Can a pre-graduate interprofessional education program result in transformative learning and maintenance of perceived interprofessional competencies in the workplace?

Author: Ben Taylor

Taylor, Ben, 2016 Can a pre-graduate interprofessional education program result in transformative learning and maintenance of perceived interprofessional competencies in the workplace?, Flinders University, School of Medicine

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A pre-graduate interprofessional program (the Get Ready program), which was dedicated

to students’ transition to become health professions was piloted for students from five

different health disciplines during their last year of pre-graduate study in New South Wales

(NSW) by the Health Education and Training Institute (HETI) and other partners in

November 2011. The pilot showed positive short-term outcomes in six interprofessional

competencies measuring teamwork, scope of roles, interprofessional communication,

interpersonal conflict resolution, patient/client-centred practice and collaborative

leadership. Following the pilot Get Ready program, HETI further developed it for use

across NSW. All Local Health Districts (LHDs) were offered a training and resource

package to implement the program locally. The overall aim of the program is the active

promotion and development of patient-centred, team-based care across NSW Health.

Since 2011, ten courses have been completed successfully across eight NSW LHDs and

Special Health Networks (SHNs), with over 200 pre-graduate students involved.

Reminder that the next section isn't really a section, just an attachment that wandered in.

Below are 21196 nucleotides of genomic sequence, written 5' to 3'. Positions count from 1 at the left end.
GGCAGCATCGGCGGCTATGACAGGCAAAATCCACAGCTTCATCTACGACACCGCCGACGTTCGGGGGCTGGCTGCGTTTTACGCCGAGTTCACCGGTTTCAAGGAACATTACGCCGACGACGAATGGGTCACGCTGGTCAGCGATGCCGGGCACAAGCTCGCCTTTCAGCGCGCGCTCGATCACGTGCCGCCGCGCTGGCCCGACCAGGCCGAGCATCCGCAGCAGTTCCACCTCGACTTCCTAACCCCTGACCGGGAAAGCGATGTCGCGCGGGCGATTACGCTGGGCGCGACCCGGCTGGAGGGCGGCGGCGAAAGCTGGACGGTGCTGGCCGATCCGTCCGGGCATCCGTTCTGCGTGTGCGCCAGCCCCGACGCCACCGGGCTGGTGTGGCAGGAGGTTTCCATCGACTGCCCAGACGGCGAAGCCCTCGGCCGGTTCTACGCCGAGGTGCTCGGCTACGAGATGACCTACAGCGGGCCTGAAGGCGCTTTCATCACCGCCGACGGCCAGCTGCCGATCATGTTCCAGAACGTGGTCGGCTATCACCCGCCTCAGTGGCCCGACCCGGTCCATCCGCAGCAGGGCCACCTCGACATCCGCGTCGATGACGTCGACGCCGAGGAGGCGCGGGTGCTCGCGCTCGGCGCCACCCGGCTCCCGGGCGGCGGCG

The aim of this study was to assess whether interprofessional competencies that were

taught during the Get Ready program in the pre-graduate stage of training can be

maintained over time once the students are in clinical practice. For example, can attitudes,

beliefs, and behaviours towards interprofessional learning and collaborative practice be

sustained? We also aimed to evaluate the impact of real life workplace experiences of

interprofessional collaborative practice (IPCP) on the participants, and to determine

whether these have led to further transformative learning in these domains.

This is a follow-up study using a mixed methods design with both a validated quantitative

interprofessional learning assessment tool and a qualitative component. The quantitative

tools used included the Interprofessional Socialisation and Valuing Scale (ISVS) (King,

Shaw, Orchard & Miller, 2010) and an on-line survey. The qualitative component consisted

of focused telephone interviews to build a deeper understanding of the Get Ready

participants’ experiences. The study was informed by Mezirow’s transformative learning

theory (Mezirow, 1981) and aimed to develop a better understanding of participants’

experiences regarding translation of interprofessional learning into practice.

The study demonstrated high initial mean ISVS scores for both medical and non-medical

participants. The scores showed a modest decline over time but still remained relatively

high overall after time in the workforce. The main themes to arise from a thematic analysis

were: reflection; breaking down barriers to IPCP; reassessing assumptions; transfer of

learning to practice; and improvements in patient care. Recommendations from this

research include undertaking further longitudinal studies involving greater numbers of

participants, which look into the various workplace factors that influence postgraduate

IPCP, other than pre-graduate IPE.

Keywords: Interprofessional , IPE, transformative learning

Subject: Health Education thesis

Thesis type: Masters
Completed: 2016
School: School of Medicine
Supervisor: Ms Lyn Gum